our previous treatment,
implying, via (2.2), (2.3), that
the polynomials defined by the three-term recurrence relations
(2.1) coincide with the normalized CH polynomials (3.53):Hence, with this identification, Proposition
2.1 becomes applicable, entailing (*new* finding) that these
normalized CH polynomials satisfy the second recursion relation (2.4a)
withNote that this assignment entails
no restriction on the 4 parameters of the CH polynomials .

It is, moreover, plain that with the
assignmentthe factorizations implied by Proposition
2.3, and the properties implied by Corollary 2.4, become applicable
with .
These are *new* findings. And Proposition 2.7 becomes as well
applicable, entailing (*new* finding) the *Diophantine* factorizationAnd Corollary 2.8 entails even more general properties, such as (*new* finding)

##### 3.5. Hahn

In this subsection, we introduce a somewhat
generalized version of the standard (monic) Hahn polynomials. These
(generalized) monic Hahn polynomials (see [9], and note the replacement of the integer parameter with the arbitrary parameter :
hence the standard Hahn polynomials are only obtained for with a *positive integer* and ),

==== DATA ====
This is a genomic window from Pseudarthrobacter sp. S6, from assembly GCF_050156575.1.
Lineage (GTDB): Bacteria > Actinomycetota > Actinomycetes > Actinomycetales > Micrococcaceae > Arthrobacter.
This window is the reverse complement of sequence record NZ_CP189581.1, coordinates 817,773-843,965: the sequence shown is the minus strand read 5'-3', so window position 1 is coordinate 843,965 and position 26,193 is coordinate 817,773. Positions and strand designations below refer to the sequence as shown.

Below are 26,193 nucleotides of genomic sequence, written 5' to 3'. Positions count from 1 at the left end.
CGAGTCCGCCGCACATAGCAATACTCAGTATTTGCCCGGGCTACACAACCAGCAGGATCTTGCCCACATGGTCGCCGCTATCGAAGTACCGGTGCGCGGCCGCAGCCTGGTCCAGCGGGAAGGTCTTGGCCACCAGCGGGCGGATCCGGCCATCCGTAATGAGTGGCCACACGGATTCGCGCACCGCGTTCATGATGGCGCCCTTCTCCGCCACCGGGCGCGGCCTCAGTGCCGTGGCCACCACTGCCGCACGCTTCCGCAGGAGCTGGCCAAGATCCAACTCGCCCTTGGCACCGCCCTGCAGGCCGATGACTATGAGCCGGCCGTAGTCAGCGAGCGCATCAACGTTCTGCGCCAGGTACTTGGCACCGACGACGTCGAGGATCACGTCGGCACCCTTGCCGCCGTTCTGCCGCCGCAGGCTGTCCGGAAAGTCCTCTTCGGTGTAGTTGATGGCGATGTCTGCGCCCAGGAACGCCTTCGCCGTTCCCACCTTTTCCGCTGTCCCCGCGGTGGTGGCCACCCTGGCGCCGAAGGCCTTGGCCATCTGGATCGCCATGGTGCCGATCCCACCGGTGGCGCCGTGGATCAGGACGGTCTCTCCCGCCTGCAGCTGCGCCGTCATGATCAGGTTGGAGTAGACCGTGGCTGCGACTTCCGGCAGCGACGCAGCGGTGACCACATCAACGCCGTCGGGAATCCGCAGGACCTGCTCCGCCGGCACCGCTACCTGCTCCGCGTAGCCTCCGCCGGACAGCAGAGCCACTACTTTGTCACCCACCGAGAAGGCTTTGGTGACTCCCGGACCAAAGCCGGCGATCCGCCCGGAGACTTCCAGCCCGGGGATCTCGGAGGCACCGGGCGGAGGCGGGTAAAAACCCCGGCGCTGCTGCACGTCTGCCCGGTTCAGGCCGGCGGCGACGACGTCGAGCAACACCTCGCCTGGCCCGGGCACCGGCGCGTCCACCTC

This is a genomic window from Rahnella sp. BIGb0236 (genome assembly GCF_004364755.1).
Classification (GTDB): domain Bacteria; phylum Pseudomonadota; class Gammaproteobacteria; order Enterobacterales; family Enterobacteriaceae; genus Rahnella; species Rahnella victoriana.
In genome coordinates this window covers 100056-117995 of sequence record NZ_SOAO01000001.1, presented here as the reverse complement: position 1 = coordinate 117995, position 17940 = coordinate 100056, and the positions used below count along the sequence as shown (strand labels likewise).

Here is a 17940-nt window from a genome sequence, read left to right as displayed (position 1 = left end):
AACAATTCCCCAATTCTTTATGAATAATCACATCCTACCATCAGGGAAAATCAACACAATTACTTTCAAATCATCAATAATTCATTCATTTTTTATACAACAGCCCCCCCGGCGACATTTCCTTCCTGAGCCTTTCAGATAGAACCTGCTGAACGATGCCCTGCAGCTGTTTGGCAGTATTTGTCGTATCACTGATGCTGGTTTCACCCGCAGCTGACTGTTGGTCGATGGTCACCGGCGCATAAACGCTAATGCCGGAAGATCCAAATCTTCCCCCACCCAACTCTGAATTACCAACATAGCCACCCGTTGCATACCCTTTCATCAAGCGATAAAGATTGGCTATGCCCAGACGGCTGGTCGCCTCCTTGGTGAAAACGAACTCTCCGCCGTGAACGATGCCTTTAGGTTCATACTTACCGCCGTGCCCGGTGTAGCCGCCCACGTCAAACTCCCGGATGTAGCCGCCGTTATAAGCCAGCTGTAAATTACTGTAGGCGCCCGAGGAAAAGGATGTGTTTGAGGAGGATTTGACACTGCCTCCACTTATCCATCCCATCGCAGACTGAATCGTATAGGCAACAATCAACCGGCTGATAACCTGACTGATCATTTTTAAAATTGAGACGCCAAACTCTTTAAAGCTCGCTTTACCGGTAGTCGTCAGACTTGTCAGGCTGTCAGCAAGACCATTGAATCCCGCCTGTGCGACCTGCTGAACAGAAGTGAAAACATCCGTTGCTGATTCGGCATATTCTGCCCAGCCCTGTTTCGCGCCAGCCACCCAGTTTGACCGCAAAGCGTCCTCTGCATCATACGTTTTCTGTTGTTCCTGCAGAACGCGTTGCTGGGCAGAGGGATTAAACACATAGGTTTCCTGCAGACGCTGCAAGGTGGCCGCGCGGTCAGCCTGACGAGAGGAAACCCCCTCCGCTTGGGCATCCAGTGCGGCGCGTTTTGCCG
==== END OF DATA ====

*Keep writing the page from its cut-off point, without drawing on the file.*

are defined by the three-term
recursion relations (3.1) with
where
The standard version of these
polynomials reads (see [9])

Let us now proceed and provide three identifications of the parameter see (3.2).

###### 3.5.1. First Assignment

With this assignment, one can set, consistently with
our previous treatment,
implying, via (2.2), (2.3), that
the polynomials defined by the three-term recurrence relations
(2.1) coincide with the normalized Hahn polynomials (3.69):Hence, with this identification, Proposition
2.1 becomes applicable, entailing (*new* finding) that these
normalized Hahn polynomials satisfy the second recursion relation (2.4a)
withNote that this assignment entails
no restriction on the 3 parameters of the Hahn polynomials .

It is, moreover, plain that with the assignments
respectively,
the factorizations implied by Proposition
2.3 and the properties implied by Corollary 2.4 become applicable
with .
These are *new* findings. And Proposition 2.7 becomes as